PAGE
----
The push to digitize health records has led to a polarizing debate among health care professionals, politicians and patients. However, new research has surfaced that indicates that the implementation of electronic health records has the potential to greatly improve patient care. reports that a study conducted by researchers from Case Western Reserve University and published in the New England Journal of Medicine, clearly shows that electronic health records contribute to more comprehensive and effective care for diabetes patients.

The study involved over 27,000 diabetes-stricken people in the Cleveland, Ohio area. Researchers looked at whether or not a person's primary care physician had adopted a system of electronic health documents, or still adhered to paper-based methods of record-keeping.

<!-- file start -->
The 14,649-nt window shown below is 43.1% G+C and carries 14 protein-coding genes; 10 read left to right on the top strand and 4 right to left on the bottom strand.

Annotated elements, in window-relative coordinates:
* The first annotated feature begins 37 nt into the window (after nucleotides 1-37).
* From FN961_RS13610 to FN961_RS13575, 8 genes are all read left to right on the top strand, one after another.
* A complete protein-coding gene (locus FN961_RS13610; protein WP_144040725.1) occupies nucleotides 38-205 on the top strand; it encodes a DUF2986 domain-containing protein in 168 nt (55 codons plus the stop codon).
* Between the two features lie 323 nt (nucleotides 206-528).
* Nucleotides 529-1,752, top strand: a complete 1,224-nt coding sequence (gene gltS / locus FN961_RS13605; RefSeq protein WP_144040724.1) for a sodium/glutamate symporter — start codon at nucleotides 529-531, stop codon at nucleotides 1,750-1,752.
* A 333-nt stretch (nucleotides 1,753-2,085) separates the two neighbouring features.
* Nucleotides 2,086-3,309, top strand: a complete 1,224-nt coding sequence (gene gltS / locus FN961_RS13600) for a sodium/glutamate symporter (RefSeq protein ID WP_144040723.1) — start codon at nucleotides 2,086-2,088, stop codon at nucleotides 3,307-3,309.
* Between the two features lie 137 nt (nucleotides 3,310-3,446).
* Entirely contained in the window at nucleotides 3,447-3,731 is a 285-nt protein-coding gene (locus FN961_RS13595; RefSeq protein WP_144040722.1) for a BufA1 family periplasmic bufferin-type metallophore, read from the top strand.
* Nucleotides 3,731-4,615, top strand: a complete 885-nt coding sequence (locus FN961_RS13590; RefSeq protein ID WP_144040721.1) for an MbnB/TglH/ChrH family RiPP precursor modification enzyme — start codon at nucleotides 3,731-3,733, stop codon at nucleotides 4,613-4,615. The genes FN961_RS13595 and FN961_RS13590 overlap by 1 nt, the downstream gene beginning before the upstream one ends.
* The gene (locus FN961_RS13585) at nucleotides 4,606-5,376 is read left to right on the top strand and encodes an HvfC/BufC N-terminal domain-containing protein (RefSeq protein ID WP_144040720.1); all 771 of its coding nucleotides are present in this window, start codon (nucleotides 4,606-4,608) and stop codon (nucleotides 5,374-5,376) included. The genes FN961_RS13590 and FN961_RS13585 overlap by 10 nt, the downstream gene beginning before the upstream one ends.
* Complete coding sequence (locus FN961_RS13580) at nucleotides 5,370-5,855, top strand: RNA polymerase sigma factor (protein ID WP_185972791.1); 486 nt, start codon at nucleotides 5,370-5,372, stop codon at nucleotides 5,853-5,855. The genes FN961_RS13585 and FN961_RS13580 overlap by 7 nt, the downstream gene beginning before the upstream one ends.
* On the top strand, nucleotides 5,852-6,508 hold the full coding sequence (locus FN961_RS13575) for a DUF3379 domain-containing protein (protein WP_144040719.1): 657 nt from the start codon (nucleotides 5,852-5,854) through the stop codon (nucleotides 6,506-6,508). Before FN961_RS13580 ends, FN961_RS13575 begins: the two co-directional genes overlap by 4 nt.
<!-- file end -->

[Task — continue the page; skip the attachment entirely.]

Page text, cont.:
Their findings were definitive in favor of electronic documentation.

51% of people whose doctors kept electronic files received comprehensive care for their diabetes. Among those who attended practices with paper records, only 7% were properly cared for.

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In terms of overall results of medical care, almost 44% of those people cared for by electronic health record-keeping practices achieved national targets with regards to cholesterol, blood sugar levels, blood pressure, body mass index and tobacco abstinence. Only 16% of people attending practices with paper documents reached the same national standards.

These figures held true across the board for people on Medicare and Medicaid, as well as the uninsured and privately insured.